Campaigners are angry after a report commissioned by Belper-based Peveril Homes said a planned new development should go ahead despite its impact on the Derwent Valley Mills world heritage site.
The report - which has been produced by planning consultants CgMs - argues that the town is ‘less significant’ than other parts of the world heritage site and that its ‘special character’ has already been ‘eroded’ by 20th century development.
However, rather than calling for more work to be done to protect it, the report says these ‘facts’ mean that a planned development on the Bullsmoor green fields behind the Vaillant factory should go ahead.
Campaigner Jon Baldwin, who lives on Kilbourne Road, said: “Bullsmoor is one of the last bits of pre-industrial land on this side of Belper.
“It is the reason why the world heritage site buffer zone was extended as far as Sandbed Lane - to protect it.
“If they were to build the 150 homes, Bullsmoor would be incrementally eroded and the whole concept of the buffer zone in the area would be in question.”
Jon and fellow campaigner, Robert Large, have already delivered 5,000 leaflets to houses in the area and will host a public meeting on the plan at the Strutt Centre on August 18.
The development - which is being considered alongside an application to extend the firm’s Nottingham Road factory - will be decided upon by Amber Valley Borough Council in October this year.
Robert, who also lives on Kilbourne Road, said: “Bullsmoor has survived for 700 years and I am confident it can survive this as well.
“It really does add to the setting of the world heritage site - it adds to the story of Belper and the history of the industrial revolution.
“But it is not just an academic argument, it is a very real place that people use with footpaths, crossings and bridle paths - it is an important place within the community.”
Jon and Robert think the report tries to attack the town’s value to the world heritage site because the applicants believe that is the best way of persuading the planning committee to give the plan the go-ahead.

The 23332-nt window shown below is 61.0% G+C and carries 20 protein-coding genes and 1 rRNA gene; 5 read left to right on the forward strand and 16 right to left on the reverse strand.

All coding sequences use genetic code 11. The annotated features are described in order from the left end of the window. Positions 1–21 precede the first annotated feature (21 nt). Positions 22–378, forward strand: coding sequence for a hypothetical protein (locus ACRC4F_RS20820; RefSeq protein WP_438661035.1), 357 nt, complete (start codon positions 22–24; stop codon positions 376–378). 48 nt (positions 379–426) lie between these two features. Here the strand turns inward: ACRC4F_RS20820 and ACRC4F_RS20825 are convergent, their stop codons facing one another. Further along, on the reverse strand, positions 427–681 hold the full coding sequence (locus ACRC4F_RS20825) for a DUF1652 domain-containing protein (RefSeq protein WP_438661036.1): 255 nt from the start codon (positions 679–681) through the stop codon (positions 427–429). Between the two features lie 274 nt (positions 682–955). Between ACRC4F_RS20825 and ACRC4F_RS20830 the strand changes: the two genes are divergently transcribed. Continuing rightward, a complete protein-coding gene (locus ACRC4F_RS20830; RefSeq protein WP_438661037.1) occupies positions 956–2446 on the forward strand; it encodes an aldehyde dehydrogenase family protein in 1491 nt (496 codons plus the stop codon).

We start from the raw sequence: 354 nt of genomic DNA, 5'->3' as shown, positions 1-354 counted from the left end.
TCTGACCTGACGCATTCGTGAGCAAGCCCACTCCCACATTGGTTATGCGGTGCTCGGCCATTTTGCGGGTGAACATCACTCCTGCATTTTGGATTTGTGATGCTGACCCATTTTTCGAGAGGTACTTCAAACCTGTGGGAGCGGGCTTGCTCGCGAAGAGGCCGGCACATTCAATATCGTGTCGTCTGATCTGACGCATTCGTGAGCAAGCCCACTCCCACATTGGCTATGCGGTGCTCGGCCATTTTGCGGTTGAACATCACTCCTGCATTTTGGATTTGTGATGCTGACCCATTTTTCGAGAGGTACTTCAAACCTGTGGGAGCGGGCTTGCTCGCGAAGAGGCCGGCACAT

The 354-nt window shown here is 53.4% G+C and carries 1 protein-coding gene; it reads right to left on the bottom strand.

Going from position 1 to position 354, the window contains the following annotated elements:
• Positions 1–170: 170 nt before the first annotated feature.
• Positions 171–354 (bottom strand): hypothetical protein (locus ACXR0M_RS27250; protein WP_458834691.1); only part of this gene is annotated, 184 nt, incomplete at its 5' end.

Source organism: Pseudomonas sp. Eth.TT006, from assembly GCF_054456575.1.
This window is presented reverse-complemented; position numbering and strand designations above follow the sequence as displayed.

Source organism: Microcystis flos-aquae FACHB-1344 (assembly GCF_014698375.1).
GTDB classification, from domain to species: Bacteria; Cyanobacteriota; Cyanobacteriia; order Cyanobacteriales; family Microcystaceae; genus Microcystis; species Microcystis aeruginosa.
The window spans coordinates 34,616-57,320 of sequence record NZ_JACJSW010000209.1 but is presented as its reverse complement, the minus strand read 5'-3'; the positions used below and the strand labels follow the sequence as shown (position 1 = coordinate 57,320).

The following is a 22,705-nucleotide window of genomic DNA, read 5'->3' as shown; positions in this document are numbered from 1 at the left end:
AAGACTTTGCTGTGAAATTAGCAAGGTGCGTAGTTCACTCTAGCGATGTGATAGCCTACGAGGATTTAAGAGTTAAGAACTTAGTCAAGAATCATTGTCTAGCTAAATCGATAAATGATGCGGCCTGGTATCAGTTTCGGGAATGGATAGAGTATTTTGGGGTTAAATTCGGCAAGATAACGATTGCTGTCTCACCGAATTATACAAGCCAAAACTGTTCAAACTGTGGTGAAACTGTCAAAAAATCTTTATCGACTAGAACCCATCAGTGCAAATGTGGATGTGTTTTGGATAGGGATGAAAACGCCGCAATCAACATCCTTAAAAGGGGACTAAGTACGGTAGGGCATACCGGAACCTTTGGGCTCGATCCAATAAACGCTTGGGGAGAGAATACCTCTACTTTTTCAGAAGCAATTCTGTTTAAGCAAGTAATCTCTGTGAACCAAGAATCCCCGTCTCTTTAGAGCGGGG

But the campaigners hope that recent cases which suggest that planning officers regard the overall ‘setting’ of the world heritage site as important will mean they will not be swayed by such tactics.
“The people we have been delivering leaflets to say they remember when the whole area - Whitemoor as well as Bullsmoor - was all fields, but Whitemoor has been extensively developed during the latter part of the twentieth century,” says Robert.
“Bullsmoor, however, is still intact and impressive and provides a tantalising glimpse of what is to come further down the valley.”
While the campaigners believe that world heritage is their ‘trump card’, other residents in the area are equally angry about the impact the development could have on services in the area.
Bryan Meakin, who lives with his wife Lynne on Kilbourne Road, said: “This development will have a massive impact on the infrastructure of the area.
“The schools are already full, the doctors surgeries are overloaded and the drainage system and the roads will not cope with it.
“This is a very busy road and wherever they make access it is going to be an absolute nuisance. We have already got big lorries up and down this road which it was never designed for.”
The campaigners believe that Belper’s desirability for both homebuyers and developers has meant that the town has taken ‘more than enough’ development over the last 25 years.
They say that there is a constant stream of planning applications on the green fields of Belper because landowners and housebuilders can make a fortune - as long as they secure permission.
Jon said: “There is actually a lot of brown field land in Belper, but the developers aren’t as keen because there is less money in it.
“With the green field they scrape the top soil off and then put some concrete in and you’re building houses straight away.”
Another issue which worries the campaigners is the development’s impact on flooding in the area.
“The Environment Agency says Belper is already a high risk area and the development is only going to release a lot more water into the Coppice Brook which I don’t think it can cope with,” says Robert.
“Network Rail have said that if there was any more volume of water they would have to increase the size of the pipe which takes the brook under the tracks.
“This waterway hasn’t got unlimited capacity so I believe strongly that the impact of the development on it should be properly assessed.”
Peveril Homes were asked to respond to this piece but declined the opportunity.